As districts plan for reopening schools in the fall, many parents, educators and policymakers are concerned about reengaging students, especially students who experienced trauma, stress and disrupted learning during the pandemic.
Across California, their conversations are about how to reimagine schools to better meet the needs of all students and place equity at the center of educational systems.
Our team at SRI had the opportunity to go to the source and ask students about their experiences with school — and they made a compelling case for why the arts should be part of any plans to rethink schooling and reengage students.
As part of a follow-on study to our research documenting systemic inequities in access to arts education in California’s K-12 schools (2007’s An Unfinished Canvas), we conducted virtual focus groups with secondary students in diverse California communities during the pandemic.
We primarily spoke with students enrolled in arts courses, and we asked them about their experiences with the arts and why they elected to take (or not to take) arts courses. We promised the participants confidentiality, which is why we have not included their names in this piece.
Students were overwhelmingly positive about their experience with the arts and highlighted numerous ways in which the arts support their educational engagement and personal growth.
Consistent with Mehta and Fine’s 2019 reporting on the American high school, students told us about how their arts courses — including dance, drama, media arts, band, orchestra, choir, painting and drawing, and photography — encourage creativity and student agency, help shape their sense of identity and support social and emotional learning, and foster connection to their school community.
Students described their arts courses as an oasis of creativity, agency and passion in an otherwise often stressful, restrictive or “boring” environment.
A high school student from the Redwood Coast reported that without a “creative outlet at school, then you’re just going to become essentially like a drone.” Similarly, a middle school student from the Inland Empire said removing arts from school would be like removing color from a film: “[Without the arts] it’s just like, ‘Learn this and learn this only.’ You have no creativity. … If you were to take away the art program, it would feel like you are “gray-ifying” the school … like a black and white movie.”
Unlike other courses, students said arts classes allow them to explore their own interests, ideas and emotions and help build a positive sense of identity. As a high school student, also from the Inland Empire, explained, “With art, you choose how you want to do it, how you want to express yourself, and I really like that.”
Students said that arts courses help them become more self-aware, develop as individuals and gain a sense of empowerment.
One Bay Area middle school student noted that this self-awareness leads students to “believe that [they] can achieve a lot more than [they] think.” Research on adolescent development supports these students’ experiences and, in particular, finds that culturally responsive arts programming is related to increased cultural values and ethnic-racial identity.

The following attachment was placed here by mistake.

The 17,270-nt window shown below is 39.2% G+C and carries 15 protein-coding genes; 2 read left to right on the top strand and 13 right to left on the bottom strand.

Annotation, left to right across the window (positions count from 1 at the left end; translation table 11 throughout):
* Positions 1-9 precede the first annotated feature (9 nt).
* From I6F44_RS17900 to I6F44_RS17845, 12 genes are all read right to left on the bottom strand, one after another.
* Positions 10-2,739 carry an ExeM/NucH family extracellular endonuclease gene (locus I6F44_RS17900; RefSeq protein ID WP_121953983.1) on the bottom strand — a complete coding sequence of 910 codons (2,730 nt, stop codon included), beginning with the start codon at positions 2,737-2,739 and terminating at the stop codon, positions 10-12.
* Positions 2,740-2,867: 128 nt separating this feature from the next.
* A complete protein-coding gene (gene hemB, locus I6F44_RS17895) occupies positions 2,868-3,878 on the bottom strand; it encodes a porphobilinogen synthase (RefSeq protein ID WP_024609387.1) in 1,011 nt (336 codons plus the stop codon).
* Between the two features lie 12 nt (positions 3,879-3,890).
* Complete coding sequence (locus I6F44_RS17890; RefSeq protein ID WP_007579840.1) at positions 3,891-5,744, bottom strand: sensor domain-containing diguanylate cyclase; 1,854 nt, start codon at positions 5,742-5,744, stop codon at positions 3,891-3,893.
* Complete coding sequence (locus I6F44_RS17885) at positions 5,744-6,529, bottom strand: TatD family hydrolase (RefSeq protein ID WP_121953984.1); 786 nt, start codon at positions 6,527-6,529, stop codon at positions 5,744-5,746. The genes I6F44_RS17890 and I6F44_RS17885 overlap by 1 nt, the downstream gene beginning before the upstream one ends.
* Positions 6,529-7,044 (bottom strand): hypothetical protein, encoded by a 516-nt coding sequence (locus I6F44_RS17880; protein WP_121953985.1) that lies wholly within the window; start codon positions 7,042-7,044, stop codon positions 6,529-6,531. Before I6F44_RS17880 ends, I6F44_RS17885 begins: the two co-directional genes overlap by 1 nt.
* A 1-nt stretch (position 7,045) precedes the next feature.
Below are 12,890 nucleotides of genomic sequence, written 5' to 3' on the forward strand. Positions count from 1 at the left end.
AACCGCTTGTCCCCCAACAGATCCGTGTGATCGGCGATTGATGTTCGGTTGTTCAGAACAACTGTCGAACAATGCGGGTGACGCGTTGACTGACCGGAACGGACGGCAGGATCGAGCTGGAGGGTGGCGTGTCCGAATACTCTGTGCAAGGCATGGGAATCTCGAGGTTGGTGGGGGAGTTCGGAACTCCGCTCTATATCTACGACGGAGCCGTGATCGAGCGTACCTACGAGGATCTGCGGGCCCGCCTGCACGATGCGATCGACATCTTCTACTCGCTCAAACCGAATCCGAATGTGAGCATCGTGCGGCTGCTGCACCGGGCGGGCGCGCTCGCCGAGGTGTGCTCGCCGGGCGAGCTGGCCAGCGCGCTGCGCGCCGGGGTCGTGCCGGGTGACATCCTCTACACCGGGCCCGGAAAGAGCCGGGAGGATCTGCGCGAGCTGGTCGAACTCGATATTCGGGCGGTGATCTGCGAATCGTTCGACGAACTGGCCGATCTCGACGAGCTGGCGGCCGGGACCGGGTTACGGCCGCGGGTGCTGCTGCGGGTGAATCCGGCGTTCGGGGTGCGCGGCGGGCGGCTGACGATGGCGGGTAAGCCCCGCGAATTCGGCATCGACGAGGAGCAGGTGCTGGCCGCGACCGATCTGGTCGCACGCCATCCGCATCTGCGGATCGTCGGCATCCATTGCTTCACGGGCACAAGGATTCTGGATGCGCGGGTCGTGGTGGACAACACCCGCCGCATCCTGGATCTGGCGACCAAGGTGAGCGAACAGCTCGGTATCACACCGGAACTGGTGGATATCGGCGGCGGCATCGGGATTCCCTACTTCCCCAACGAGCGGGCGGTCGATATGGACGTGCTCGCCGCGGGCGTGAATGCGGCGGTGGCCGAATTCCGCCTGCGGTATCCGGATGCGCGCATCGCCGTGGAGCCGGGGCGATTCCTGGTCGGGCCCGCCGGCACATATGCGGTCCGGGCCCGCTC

Engaging in the arts helped students develop a sense of community at school by having mutual interests, being more vulnerable with ideas and emotions evoked through art and working toward a common goal.
Another Bay Area middle school student noted, “You really just have something in common with the people that you’re in class with because you share an interest.” A Central Valley high school student explained how students get to know each other in class “because when they talk out their ideas or when they are drawing their emotions down, other people can relate to those emotions.”
Arts courses often culminate in a shared event or presentation, such as a concert, play or art exhibition, and students must work together to achieve success. A high school student from the Bay Area explained, “You accomplish this big feat … and I think it brings everyone together and just creates a lot of bonds and friendships.”
For some students, the arts community is the most important community they have on campus, with multiple students referring to others in their arts classes as family. One Inland Empire high school student explained, “I think one of my favorite memories is probably just meeting the people in the theater, the choir and the photography program and just making this family of people who all have a shared interest.” Research indicates that elective participation brings together students with similar interests and reinforces a shared sense of identity and that this kind of school connectedness is associated with a wide range of positive youth outcomes.
Districts should listen to the students about what will draw them into school. Students in our focus groups, especially those who felt connected to school by virtue of their participation in the arts, could not overstate the importance of those programs.
As one Inland Empire middle school student said, the arts make a “positive impact on your life because it gives you a good feeling. I don’t know how to describe it, but it just gives you a good feeling in your heart, whenever people come together to create something big and help each other.”
Katrina Woodworth, Candice Benge, and Elise Levin-Guracar are researchers at SRI Education, a research institution that works to reduce barriers and optimize outcomes for students.
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